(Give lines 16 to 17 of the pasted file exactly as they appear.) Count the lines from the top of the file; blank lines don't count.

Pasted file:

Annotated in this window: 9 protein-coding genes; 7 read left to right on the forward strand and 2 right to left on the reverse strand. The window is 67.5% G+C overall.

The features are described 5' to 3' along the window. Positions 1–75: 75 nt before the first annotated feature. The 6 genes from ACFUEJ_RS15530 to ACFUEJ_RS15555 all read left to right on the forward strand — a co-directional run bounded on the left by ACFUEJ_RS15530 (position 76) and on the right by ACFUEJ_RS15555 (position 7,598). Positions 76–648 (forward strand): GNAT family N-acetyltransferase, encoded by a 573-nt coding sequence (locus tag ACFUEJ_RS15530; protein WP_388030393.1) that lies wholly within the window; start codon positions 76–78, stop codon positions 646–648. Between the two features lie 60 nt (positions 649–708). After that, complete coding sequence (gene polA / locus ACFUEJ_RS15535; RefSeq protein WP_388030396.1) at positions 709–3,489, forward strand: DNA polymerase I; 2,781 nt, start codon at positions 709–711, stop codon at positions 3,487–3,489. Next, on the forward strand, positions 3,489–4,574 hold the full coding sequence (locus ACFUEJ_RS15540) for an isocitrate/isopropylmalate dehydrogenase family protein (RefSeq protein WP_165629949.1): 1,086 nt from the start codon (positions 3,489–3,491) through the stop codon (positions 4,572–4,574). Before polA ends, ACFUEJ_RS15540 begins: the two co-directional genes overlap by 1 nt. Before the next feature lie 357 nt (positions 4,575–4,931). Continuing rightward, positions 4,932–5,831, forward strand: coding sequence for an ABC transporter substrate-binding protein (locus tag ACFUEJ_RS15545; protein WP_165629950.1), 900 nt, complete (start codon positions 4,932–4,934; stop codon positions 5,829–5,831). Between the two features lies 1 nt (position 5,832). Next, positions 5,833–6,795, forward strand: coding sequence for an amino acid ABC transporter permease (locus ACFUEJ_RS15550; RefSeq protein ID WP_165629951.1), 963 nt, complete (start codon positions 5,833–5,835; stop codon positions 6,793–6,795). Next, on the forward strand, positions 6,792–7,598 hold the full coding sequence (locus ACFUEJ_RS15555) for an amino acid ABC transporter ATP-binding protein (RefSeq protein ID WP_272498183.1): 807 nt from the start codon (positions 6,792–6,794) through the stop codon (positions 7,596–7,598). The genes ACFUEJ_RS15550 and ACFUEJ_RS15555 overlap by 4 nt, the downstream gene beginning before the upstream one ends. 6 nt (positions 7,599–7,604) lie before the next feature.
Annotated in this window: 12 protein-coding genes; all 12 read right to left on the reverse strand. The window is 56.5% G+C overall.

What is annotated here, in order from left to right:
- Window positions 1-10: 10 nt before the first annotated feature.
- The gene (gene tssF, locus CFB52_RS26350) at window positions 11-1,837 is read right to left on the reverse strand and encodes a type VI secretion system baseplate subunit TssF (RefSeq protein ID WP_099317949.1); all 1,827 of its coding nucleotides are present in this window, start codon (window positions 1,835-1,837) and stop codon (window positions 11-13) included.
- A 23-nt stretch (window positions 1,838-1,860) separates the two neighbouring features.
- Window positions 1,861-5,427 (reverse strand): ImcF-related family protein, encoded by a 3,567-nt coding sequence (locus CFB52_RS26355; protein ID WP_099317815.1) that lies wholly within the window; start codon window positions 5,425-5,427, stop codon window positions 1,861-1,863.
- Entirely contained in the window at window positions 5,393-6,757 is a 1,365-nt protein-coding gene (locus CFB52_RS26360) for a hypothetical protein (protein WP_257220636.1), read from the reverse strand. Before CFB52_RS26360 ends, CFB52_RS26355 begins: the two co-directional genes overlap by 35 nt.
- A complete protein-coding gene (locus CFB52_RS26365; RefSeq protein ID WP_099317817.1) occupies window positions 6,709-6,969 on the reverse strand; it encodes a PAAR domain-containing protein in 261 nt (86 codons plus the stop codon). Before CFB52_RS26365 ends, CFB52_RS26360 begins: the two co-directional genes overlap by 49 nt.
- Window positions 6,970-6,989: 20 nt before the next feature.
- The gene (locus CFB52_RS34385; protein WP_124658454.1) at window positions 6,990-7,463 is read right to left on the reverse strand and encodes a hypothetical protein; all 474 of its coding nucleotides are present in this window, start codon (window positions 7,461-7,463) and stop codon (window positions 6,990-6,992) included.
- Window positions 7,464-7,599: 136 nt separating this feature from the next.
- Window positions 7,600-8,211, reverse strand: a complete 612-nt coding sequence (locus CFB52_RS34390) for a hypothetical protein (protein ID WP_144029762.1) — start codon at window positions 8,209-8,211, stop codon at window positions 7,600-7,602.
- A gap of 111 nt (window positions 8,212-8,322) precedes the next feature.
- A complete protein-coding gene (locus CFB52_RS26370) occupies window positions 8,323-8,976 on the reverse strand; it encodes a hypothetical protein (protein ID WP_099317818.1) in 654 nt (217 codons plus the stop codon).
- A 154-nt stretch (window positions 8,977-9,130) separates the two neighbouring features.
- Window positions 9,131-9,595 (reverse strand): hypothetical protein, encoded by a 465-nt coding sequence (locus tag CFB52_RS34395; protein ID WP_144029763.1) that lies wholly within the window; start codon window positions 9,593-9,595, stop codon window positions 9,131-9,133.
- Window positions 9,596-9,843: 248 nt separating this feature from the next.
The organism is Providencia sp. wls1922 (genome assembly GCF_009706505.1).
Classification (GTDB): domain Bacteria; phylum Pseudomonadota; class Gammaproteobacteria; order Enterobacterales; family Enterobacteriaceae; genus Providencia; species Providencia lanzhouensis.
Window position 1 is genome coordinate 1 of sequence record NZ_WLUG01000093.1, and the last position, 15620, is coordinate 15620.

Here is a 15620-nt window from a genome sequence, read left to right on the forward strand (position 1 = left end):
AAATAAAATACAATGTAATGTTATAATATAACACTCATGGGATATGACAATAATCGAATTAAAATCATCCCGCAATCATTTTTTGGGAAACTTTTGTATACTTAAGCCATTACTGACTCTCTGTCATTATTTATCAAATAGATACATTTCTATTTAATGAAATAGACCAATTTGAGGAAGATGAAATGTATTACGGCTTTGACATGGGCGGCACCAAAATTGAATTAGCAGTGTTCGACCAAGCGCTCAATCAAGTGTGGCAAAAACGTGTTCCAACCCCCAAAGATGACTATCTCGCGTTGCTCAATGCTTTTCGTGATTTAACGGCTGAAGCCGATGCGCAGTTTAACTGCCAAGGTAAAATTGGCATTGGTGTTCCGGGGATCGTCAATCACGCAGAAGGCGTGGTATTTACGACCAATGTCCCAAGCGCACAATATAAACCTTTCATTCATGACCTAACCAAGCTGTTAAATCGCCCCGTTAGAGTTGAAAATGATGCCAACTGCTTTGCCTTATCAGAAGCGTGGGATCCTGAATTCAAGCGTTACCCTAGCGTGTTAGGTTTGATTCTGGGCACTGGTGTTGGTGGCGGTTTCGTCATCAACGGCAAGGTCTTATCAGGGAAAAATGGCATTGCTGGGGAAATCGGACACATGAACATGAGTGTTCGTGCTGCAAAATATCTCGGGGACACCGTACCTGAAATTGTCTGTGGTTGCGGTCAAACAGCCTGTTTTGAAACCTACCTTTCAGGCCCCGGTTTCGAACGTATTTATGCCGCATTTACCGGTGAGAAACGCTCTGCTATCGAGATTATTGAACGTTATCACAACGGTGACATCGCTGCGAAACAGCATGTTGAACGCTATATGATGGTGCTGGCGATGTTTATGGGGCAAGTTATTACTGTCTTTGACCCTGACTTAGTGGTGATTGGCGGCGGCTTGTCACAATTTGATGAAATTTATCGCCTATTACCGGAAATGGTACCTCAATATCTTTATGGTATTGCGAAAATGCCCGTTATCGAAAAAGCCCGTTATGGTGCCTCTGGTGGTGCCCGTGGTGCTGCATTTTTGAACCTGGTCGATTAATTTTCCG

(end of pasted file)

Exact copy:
- A complete protein-coding gene (locus CFB52_RS26370) occupies window positions 8,323-8,976 on the reverse strand; it encodes a hypothetical protein (protein ID WP_099317818.1) in 654 nt (217 codons plus the stop codon).
- A 154-nt stretch (window positions 8,977-9,130) separates the two neighbouring features.